The Constitution does not specifically mention card rooms. The Legislature, however, has authorized card rooms, allowing games (such as poker) where the card room operator has no stake in the outcome of the game.
In 1996, estimated gross gambling revenues for the California gambling industry totaled $2.3 billion. (This does not include Indian
gambling, for which we do not have revenue estimates. The "best guess" is that Indian gambling in the state generates revenues easily in the hundreds of millions of dollars and potentially exceeding
a billion dollars a year.) This
revenue represents 5.7 percent of the comparable nationwide total. As shown in Figure 4, the state lottery accounts for nearly 50 percent of the statewide gambling revenues.
The state allows card rooms to conduct certain "nonbanked," "nonpercentage" card games. These are games where the card room operator has no stake in the outcome of the game. The players play against each other and pay the card room a fee for use of the facilities. Typical card games include draw poker, 7-card stud, and Asian games, such as pai gow. State law specifically prohibits certain games such as twenty-one (blackjack), monte, and faro.
Most card rooms are very small--less than five tables. There are, however, six very large card rooms, which operate one-half of the tables in the state. These clubs are: California Commerce Club (300 tables), Bicycle Club (200 tables), Hollywood Park Casino (140 tables), Normandie Club (120 tables), and Crystal Park Casino (110 tables) all in Los Angeles County and Ladbroke's Casino-San Pablo (100 tables) in Contra Costa County.
State Regulation. State regulation of card rooms is currently in a period of transition. The Legislature recently enacted The Gambling Control Act Chapter 867, Statutes of 1997 (SB 8, Lockyer) that established an overall umbrella of state regulation of card rooms beginning January 1 of this year. (Prior to January 1, the Attorney General's Office registered card rooms, but had only minor regulatory authority.)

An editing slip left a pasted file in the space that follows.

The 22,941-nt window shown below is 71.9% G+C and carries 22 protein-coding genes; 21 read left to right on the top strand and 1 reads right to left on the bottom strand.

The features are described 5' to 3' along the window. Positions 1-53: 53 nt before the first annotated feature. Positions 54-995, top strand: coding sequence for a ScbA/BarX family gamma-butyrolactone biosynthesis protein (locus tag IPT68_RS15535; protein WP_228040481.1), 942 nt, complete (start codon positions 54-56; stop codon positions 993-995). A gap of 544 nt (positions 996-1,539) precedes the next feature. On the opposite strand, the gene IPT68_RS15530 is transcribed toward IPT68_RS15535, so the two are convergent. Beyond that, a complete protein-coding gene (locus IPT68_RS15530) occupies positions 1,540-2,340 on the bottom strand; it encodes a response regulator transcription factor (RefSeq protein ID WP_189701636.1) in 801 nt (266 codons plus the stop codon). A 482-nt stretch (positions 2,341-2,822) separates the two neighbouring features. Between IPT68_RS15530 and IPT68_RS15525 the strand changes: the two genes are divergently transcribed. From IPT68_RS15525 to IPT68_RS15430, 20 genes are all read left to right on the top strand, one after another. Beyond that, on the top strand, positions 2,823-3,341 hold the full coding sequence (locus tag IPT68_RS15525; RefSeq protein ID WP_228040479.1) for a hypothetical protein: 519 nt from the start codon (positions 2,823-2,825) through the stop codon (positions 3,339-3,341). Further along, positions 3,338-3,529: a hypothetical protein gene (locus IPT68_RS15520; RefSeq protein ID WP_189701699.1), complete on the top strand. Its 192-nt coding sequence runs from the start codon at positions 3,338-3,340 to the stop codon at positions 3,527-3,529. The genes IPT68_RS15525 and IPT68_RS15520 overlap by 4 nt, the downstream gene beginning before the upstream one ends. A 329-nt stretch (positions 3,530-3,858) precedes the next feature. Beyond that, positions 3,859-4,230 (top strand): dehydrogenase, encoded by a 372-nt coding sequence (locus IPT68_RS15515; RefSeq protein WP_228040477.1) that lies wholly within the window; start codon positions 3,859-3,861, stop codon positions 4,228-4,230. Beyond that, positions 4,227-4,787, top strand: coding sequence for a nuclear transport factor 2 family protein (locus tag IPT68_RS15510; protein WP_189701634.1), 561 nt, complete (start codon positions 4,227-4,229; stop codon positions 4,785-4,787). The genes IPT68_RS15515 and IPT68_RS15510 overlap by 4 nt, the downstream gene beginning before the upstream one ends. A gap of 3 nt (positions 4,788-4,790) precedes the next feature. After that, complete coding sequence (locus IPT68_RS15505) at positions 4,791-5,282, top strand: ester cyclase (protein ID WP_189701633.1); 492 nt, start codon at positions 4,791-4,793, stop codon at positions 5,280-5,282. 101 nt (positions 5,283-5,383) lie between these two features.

Under Chapter 867, the state will regulate card rooms through a three-member Gambling Control Board (for up to one year) and a new Division of Gambling Control in the Attorney General's Office. A five-member Gambling Control Commission will succeed the board on either January 1, 1999 or upon enactment of a statute appropriating funds for the division and the commission, whichever occurs first. The 1998-99 Governor's Budget includes about $5 million to carry out the provisions of Chapter 867.
The responsibilities and authorities of the division and the board/commission (hereafter referred to as the commission) include licensing of owners and most employees, investigating suspected violations of the Gambling Control Act, granting approval of games, and assessing fines for violations of the act. Thus, the state regulatory authority over card rooms has significantly increased with the implementation of Chapter 867.
Chapter 867 does not change local governments' basic responsibilities concerning card rooms. They will continue to approve card rooms in their jurisdiction, as well as establish the hours of operation, table size and number, and wagering limits.
This report was prepared by Megan M. Atkinson, under the supervision of Gerald Beavers. The Legislative Analyst's Office (LAO) is a nonpartisan office which provides fiscal and policy information and advice to the Legislature.
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